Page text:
A Schooled Response


Can a Jewish community education and engagement program exist and prosper within a local Jewish Federation?

The answer’s easy: Of course it can. But there are plenty of other questions to ask and answer.

The Jewish Light reported April 30 that the Central Agency for Jewish Education (CAJE) and Jewish Federation of St. Louis have delved far into the process of folding the former’s programs into the latter. The same week’s issue included an explanatory analysis piece about the proposal by Federation president and CEO Andrew Rehfeld. The groups are working together to encourage open dialogue to build the most effective combination.

The concept of the Federation offering such education services isn’t at all inconsistent with what has occurred in other cities. Many of these integrations have allowed for a healthy set of education programs like those that CAJE deploys.

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Communities where an integration has been accomplished in a sensible, deliberate manner have been more likely to have successes than those in which agencies were at odds, or where an existing organization was basically left to atrophy while another group picked up the pieces. That’s not a model for optimizing success in any context.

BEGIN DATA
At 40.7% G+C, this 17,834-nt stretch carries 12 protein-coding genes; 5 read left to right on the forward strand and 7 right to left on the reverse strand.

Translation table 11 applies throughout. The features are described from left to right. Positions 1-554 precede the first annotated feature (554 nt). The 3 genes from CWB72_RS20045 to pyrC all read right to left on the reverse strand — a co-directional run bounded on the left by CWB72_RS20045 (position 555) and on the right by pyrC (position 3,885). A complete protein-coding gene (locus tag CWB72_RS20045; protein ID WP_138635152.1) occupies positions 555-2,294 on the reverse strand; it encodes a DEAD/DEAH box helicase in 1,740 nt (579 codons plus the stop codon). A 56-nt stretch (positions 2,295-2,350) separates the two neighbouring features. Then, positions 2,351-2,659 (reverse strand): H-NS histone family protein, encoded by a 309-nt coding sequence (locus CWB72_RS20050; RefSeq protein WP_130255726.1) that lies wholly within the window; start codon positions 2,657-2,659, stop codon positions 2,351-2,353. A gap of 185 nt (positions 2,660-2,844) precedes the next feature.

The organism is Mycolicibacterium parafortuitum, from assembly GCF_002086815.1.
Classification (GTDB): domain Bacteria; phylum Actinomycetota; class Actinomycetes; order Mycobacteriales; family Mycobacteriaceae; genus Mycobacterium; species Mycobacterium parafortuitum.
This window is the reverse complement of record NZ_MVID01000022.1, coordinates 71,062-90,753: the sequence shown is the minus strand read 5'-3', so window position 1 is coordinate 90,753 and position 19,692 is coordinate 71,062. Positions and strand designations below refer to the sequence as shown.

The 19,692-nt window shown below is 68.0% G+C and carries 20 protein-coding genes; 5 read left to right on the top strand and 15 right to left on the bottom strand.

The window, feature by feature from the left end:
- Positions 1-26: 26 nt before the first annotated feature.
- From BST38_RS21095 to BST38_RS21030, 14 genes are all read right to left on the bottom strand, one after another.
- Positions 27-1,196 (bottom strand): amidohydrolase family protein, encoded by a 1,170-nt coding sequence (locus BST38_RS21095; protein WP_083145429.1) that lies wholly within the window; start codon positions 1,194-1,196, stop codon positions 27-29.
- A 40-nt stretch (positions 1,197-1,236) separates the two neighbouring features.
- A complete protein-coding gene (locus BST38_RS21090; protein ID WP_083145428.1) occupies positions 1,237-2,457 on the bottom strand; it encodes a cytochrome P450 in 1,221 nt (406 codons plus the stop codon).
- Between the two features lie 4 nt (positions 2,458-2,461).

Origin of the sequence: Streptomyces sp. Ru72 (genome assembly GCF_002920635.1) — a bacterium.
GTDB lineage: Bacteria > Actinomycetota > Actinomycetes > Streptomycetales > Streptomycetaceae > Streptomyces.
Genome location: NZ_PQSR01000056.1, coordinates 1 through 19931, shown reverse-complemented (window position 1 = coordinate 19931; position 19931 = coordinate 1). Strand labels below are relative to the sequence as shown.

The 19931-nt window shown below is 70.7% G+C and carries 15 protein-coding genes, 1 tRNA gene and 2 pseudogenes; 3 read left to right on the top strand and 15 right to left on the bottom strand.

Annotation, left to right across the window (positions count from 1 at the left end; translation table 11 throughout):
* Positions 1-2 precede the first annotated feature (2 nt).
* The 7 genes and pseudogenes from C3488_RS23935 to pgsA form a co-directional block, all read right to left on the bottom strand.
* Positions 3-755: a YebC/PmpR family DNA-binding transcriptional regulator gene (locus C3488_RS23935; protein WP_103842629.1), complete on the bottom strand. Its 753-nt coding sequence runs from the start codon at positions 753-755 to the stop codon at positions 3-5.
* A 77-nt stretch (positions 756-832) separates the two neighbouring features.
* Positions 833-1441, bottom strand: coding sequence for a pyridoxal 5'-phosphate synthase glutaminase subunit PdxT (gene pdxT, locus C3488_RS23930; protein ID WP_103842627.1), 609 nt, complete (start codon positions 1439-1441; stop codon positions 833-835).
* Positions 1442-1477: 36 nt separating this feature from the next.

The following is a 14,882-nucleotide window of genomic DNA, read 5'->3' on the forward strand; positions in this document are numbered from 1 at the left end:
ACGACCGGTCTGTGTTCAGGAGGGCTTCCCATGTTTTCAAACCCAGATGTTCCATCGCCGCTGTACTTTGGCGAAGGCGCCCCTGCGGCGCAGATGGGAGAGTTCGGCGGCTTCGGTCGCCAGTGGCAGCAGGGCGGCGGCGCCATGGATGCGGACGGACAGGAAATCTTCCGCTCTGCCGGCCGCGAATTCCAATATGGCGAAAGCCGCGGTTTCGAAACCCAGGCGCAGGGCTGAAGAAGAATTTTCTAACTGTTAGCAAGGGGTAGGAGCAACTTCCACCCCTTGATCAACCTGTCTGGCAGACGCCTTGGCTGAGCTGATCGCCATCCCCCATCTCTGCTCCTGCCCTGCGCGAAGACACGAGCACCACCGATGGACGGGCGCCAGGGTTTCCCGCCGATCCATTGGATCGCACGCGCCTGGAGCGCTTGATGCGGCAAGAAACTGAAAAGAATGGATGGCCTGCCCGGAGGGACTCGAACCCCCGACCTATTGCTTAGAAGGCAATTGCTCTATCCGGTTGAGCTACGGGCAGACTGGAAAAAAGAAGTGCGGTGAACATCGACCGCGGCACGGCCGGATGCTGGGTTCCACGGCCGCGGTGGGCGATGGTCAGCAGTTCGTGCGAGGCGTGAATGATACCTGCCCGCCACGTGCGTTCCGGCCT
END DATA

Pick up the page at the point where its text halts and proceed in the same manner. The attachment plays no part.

And that’s not the model here. The groups have devoted significant collaborative attention and thought to the matter and have reached the point where more public attention to detail can and should ensue.

Since the public announcement of the integration, the Light has endeavored to understand the proposal from the agencies’ and other perspectives, by talking with representatives of the Federation, CAJE and a variety of voices within the community.

Based on the entirety of those discussions, we are not aware of anything that seems likely to derail the process of integration. Community members certainly have the prerogative to opine on whether the process should culminate in the combination, or whether Federation is the right home for CAJE’s services. But because many combinations of this nature have worked while some haven’t, the yes-no questions are of limited utility; the value of analysis lies in assessing whether the merger can be accomplished to the overall betterment of the community.

To that end, we offer a set of considerations that ought be addressed both as part of the integration process and on an ongoing basis. Consider it a “study guide” of sorts, one that relates to both the substantive success of the endeavor and to its perception by community members. Some of these questions have already been suggested by the two agencies’ leaders as important to the dialogue leading up to a final determination by the two boards.